If you are looking for an answer to the question What is Artificial Intelligence? and you only have a minute, then here's the definition the Association for the Advancement of Artificial Intelligence offers on its home page: "the scientific understanding of the mechanisms underlying thought and intelligent behavior and their embodiment in machines."
However, if you are fortunate enough to have more than a minute, then please get ready to embark upon an exciting journey exploring AI (but beware, it could last a lifetime) …
Structured belief states are crucial for user goal tracking and database query in task-oriented dialog systems. However, training belief trackers often requires expensive turn-level annotations of every user utterance. In this paper we aim at alleviating the reliance on belief state labels in building end-to-end dialog systems, by leveraging unlabeled dialog data towards semi-supervised learning. We propose a probabilistic dialog model, called the LAtent BElief State (LABES) model, where belief states are represented as discrete latent variables and jointly modeled with system responses given user inputs. Such latent variable modeling enables us to develop semi-supervised learning under the principled variational learning framework. Furthermore, we introduce LABES-S2S, which is a copy-augmented Seq2Seq model instantiation of LABES. In supervised experiments, LABES-S2S obtains strong results on three benchmark datasets of different scales. In utilizing unlabeled dialog data, semi-supervised LABES-S2S significantly outperforms both supervised-only and semi-supervised baselines. Remarkably, we can reduce the annotation demands to 50% without performance loss on MultiWOZ.
The AGM paradigm for belief change, as originally introduced by Alchourron, Gärdenfors and Makinson, lacks any guidelines for the process of iterated revision. One of the most influential work addressing this problem is Darwiche and Pearl's approach (DP approach, for short), which, despite its well-documented shortcomings, remains to this date the most dominant. In this article, we make further observations on the DP approach. In particular, we prove that the DP postulates are, in a strong sense, inconsistent with Parikh's relevance-sensitive axiom (P), extending previous initial conflicts. Immediate consequences of this result are that an entire class of intuitive revision operators, which includes Dalal's operator, violates the DP postulates, as well as that the Independence postulate and Spohn's conditionalization are inconsistent with axiom (P). The whole study, essentially, indicates that two fundamental aspects of the revision process, namely, iteration and relevance, are in deep conflict, and opens the discussion for a potential reconciliation towards a comprehensive formal framework for knowledge dynamics.
In this paper we describe a concept-wise multi-preference semantics for description logic which has its root in the preferential approach for modeling defeasible reasoning in knowledge representation. We argue that this proposal, beside satisfying some desired properties, such as KLM postulates, and avoiding the drowning problem, also defines a plausible notion of semantics. We motivate the plausibility of the concept-wise multi-preference semantics by developing a logical semantics of self-organising maps, which have been proposed as possible candidates to explain the psychological mechanisms underlying category generalisation, in terms of multi-preference interpretations.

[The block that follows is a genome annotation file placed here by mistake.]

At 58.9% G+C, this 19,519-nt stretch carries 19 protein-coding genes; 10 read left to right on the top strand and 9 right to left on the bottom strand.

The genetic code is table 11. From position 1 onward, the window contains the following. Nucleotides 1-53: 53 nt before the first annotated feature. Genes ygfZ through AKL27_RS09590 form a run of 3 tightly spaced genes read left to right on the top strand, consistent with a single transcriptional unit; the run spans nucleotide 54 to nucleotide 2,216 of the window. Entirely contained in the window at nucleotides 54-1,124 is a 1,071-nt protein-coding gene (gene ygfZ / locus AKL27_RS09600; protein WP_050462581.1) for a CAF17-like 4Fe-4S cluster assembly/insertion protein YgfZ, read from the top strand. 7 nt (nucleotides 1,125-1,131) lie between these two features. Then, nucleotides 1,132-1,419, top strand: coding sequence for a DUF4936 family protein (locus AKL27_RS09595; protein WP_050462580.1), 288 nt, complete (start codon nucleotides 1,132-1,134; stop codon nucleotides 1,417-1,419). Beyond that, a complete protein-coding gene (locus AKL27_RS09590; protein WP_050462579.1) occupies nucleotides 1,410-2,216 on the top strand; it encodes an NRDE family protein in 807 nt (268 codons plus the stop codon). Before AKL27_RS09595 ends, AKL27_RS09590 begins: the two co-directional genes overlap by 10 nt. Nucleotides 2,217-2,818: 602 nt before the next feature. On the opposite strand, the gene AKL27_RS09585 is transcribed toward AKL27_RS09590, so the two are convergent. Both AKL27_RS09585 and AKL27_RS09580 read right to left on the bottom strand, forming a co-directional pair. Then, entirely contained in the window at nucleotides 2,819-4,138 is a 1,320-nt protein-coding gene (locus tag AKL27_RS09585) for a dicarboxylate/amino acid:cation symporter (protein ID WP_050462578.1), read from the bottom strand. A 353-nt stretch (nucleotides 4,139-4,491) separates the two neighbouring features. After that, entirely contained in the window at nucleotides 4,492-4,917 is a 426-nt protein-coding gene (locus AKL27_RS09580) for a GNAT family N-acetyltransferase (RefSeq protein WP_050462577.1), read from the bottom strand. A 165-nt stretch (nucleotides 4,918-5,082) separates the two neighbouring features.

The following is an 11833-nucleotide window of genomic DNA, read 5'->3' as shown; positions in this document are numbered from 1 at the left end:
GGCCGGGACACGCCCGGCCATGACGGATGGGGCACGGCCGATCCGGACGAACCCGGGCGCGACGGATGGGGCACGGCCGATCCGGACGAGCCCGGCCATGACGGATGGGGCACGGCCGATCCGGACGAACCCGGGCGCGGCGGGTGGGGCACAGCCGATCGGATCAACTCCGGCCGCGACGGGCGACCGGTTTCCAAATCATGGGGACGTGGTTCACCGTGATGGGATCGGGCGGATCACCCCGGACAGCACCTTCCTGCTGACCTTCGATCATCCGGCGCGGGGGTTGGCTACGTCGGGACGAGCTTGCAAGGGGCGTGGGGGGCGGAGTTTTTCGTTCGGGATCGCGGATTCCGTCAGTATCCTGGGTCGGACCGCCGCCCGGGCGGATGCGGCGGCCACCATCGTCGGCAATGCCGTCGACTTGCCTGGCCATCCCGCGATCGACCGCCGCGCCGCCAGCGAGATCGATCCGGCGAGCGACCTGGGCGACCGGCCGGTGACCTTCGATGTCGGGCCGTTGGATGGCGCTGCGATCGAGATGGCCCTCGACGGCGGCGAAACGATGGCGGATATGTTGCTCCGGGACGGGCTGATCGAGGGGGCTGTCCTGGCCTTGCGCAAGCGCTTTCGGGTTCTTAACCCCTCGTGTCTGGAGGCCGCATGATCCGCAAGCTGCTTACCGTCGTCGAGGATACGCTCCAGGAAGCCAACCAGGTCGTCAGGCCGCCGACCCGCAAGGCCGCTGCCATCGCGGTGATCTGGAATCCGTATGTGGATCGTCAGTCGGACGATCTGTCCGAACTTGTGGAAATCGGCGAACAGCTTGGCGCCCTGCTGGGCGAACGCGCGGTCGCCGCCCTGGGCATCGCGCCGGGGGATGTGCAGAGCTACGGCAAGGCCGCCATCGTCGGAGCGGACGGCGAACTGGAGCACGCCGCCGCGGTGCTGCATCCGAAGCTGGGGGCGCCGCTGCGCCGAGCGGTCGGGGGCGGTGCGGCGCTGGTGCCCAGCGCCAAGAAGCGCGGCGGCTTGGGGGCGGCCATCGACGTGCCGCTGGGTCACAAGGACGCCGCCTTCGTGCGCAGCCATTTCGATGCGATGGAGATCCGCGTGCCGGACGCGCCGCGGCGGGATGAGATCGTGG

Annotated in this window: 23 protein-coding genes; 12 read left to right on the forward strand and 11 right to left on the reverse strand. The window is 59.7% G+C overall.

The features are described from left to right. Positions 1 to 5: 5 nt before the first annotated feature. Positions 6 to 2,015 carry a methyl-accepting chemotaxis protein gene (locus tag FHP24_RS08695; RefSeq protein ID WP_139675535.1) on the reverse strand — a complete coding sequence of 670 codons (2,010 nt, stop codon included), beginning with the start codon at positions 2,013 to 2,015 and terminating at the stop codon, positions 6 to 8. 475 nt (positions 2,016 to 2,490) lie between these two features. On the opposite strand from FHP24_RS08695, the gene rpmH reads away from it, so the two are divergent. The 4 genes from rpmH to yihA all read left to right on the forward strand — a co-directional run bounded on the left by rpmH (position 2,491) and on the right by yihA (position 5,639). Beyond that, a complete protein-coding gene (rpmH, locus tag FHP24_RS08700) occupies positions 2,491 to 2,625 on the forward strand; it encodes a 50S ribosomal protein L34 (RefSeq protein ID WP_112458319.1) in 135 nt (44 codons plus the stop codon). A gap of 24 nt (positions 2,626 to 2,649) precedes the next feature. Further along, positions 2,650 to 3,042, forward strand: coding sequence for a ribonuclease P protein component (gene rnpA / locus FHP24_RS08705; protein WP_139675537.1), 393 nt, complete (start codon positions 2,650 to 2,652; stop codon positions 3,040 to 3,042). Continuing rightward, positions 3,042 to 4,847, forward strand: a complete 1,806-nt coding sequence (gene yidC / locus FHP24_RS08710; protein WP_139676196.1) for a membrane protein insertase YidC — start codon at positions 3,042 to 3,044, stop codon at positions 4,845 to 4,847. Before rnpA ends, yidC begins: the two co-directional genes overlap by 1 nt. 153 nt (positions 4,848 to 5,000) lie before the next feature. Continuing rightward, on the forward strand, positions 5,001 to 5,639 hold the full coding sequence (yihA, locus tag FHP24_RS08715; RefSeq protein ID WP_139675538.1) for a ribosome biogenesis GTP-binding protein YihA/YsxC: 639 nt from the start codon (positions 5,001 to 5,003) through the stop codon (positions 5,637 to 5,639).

Task planning in a probabilistic belief state domains allows generating complex and robust execution policies in those domains affected by state uncertainty. The performance of a task planner relies on the belief state representation. However, current belief state representation becomes easily intractable as the number of variables and execution time grows. To address this problem, we developed a novel belief state representation based on cartesian product and union operations over belief substates. These two operations and single variable assignment nodes form And-Or directed acyclic graph of Belief State (AOBS). We show how to apply actions with probabilistic outcomes and measure the probability of conditions holding over belief state. We evaluated AOBS performance in simulated forward state space exploration. We compared the size of AOBS with the size of Binary Decision Diagrams (BDD) that were previously used to represent belief state. We show that AOBS representation is not only much more compact than a full belief state but it also scales better than BDD for most of the cases.
The belief revision literature has largely focussed on the issue of how to revise one's beliefs in the light of information regarding matters of fact. Here we turn to an important but comparatively neglected issue: How might one extend a revision operator to handle conditionals as input? Our approach to this question of 'conditional revision' is distinctive insofar as it abstracts from the controversial details of how to revise by factual sentences. We introduce a 'plug and play' method for uniquely extending any iterated belief revision operator to the conditional case. The flexibility of our approach is achieved by having the result of a conditional revision by a Ramsey Test conditional ('arrow') determined by that of a plain revision by its corresponding material conditional ('hook'). It is shown to satisfy a number of new constraints that are of independent interest.